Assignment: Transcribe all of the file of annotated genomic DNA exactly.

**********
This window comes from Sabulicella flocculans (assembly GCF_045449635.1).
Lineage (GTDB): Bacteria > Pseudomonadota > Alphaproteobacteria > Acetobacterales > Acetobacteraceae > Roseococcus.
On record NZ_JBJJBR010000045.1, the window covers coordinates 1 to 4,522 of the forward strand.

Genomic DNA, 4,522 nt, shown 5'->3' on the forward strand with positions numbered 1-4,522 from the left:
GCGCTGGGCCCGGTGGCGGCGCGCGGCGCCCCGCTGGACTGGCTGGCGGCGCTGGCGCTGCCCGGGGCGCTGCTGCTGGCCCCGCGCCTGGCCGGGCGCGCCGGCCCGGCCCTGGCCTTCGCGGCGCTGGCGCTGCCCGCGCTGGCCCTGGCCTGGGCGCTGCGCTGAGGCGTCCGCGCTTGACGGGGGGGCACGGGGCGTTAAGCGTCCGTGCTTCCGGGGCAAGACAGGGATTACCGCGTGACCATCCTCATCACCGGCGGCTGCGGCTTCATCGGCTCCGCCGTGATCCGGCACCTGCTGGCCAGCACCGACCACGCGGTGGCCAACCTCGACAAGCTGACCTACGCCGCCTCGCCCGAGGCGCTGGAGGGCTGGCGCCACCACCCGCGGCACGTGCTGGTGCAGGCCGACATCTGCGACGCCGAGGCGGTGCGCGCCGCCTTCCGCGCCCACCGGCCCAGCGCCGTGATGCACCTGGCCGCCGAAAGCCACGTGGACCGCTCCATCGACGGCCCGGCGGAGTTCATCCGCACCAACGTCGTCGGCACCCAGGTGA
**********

This window comes from Sabulicella flocculans (assembly GCF_045449635.1).
Lineage (GTDB): Bacteria > Pseudomonadota > Alphaproteobacteria > Acetobacterales > Acetobacteraceae > Roseococcus.
On record NZ_JBJJBR010000045.1, the window covers coordinates 1 to 4,522 of the forward strand.

Genomic DNA, 4,522 nt, shown 5'->3' on the forward strand with positions numbered 1-4,522 from the left:
GCGCTGGGCCCGGTGGCGGCGCGCGGCGCCCCGCTGGACTGGCTGGCGGCGCTGGCGCTGCCCGGGGCGCTGCTGCTGGCCCCGCGCCTGGCCGGGCGCGCCGGCCCGGCCCTGGCCTTCGCGGCGCTGGCGCTGCCCGCGCTGGCCCTGGCCTGGGCGCTGCGCTGAGGCGTCCGCGCTTGACGGGGGGGCACGGGGCGTTAAGCGTCCGTGCTTCCGGGGCAAGACAGGGATTACCGCGTGACCATCCTCATCACCGGCGGCTGCGGCTTCATCGGCTCCGCCGTGATCCGGCACCTGCTGGCCAGCACCGACCACGCGGTGGCCAACCTCGACAAGCTGACCTACGCCGCCTCGCCCGAGGCGCTGGAGGGCTGGCGCCACCACCCGCGGCACGTGCTGGTGCAGGCCGACATCTGCGACGCCGAGGCGGTGCGCGCCGCCTTCCGCGCCCACCGGCCCAGCGCCGTGATGCACCTGGCCGCCGAAAGCCACGTGGACCGCTCCATCGACGGCCCGGCGGAGTTCATCCGCACCAACGTCGTCGGCACCCAGGTGA